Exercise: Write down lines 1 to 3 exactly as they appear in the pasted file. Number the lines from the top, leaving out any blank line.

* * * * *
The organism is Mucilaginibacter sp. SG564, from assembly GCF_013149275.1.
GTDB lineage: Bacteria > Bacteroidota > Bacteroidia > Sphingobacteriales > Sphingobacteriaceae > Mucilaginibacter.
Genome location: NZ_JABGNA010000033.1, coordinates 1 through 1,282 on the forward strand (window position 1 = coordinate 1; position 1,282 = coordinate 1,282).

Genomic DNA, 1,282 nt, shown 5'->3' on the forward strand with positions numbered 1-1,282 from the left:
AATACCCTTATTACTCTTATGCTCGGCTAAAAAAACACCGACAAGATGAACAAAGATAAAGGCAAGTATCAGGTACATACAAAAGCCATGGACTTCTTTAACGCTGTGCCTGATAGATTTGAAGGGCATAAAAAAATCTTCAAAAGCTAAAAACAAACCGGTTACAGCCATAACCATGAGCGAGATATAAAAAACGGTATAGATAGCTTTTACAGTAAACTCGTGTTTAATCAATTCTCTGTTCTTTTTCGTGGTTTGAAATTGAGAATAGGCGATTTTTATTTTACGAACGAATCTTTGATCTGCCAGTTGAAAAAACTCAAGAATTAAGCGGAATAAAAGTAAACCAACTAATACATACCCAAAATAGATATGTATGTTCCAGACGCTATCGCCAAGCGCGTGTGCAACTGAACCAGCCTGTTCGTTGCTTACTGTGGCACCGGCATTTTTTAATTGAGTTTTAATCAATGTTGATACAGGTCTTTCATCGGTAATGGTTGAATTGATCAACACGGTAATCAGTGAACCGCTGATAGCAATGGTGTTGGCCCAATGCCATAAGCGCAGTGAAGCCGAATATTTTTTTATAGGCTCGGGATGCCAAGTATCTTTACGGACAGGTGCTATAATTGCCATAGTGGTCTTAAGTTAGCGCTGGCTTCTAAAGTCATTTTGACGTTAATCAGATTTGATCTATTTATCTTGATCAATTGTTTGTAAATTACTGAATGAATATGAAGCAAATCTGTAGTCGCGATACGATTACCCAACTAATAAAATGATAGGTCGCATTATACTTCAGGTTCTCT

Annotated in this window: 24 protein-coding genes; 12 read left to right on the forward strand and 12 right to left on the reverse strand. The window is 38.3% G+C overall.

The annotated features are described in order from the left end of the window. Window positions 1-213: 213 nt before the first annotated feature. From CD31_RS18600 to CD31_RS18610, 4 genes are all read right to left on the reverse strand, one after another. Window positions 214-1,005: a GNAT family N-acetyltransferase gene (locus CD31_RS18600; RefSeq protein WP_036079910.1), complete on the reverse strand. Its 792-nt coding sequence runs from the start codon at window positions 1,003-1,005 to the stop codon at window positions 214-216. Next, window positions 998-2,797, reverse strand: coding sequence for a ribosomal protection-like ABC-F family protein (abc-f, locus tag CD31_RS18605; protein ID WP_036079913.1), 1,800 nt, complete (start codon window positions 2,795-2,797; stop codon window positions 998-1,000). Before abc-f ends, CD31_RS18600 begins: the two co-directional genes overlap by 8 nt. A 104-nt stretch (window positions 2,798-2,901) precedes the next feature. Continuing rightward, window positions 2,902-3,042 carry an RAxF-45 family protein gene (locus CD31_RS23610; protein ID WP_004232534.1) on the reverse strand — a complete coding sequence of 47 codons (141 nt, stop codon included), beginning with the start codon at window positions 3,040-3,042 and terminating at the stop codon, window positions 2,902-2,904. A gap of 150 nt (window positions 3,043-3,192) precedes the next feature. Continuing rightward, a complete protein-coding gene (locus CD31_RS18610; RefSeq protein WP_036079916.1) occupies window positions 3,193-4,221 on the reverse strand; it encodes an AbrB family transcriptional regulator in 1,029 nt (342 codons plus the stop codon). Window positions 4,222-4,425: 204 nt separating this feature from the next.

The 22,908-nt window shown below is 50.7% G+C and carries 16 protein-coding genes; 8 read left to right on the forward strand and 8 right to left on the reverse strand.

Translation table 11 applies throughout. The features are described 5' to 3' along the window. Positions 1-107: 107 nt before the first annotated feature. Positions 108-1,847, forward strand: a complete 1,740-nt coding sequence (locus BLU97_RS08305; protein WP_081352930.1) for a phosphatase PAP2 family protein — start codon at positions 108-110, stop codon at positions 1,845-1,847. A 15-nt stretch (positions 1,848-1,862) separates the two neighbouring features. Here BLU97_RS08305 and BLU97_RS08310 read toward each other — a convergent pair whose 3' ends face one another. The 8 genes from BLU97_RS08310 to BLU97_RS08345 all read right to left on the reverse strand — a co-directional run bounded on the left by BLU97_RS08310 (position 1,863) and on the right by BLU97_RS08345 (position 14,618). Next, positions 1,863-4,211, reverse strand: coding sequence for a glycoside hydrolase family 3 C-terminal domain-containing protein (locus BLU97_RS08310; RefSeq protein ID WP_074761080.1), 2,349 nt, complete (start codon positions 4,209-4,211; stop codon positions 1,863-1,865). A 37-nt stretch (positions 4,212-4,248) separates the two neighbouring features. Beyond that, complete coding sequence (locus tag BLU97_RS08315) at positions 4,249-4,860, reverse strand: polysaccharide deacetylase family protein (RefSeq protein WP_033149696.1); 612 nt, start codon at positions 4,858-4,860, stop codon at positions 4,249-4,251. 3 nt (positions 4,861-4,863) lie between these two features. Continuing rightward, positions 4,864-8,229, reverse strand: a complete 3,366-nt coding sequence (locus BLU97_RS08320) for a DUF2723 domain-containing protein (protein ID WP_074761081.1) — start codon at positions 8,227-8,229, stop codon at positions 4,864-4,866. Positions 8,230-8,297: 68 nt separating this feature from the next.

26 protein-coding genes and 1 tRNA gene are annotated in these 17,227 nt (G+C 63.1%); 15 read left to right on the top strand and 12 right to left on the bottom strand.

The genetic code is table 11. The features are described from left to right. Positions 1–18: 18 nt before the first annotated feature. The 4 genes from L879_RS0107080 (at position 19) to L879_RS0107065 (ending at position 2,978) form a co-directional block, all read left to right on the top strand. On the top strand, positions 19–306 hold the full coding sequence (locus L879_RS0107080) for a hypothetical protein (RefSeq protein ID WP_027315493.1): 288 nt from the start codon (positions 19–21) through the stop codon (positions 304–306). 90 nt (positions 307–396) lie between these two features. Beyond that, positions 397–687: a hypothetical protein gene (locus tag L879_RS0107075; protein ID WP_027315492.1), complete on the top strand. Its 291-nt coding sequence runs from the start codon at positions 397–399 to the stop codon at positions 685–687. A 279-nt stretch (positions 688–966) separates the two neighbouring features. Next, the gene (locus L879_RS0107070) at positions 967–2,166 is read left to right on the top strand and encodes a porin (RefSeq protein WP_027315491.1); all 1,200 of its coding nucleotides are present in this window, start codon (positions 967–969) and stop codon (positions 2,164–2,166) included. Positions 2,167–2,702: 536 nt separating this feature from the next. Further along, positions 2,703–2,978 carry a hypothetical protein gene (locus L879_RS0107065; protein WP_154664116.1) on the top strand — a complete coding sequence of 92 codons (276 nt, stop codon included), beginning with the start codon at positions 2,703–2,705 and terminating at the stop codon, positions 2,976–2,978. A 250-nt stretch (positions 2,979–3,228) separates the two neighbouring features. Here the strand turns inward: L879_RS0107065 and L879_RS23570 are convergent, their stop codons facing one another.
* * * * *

The organism is Mucilaginibacter sp. SG564, from assembly GCF_013149275.1.
GTDB lineage: Bacteria > Bacteroidota > Bacteroidia > Sphingobacteriales > Sphingobacteriaceae > Mucilaginibacter.
Genome location: NZ_JABGNA010000033.1, coordinates 1 through 1,282 on the forward strand (window position 1 = coordinate 1; position 1,282 = coordinate 1,282).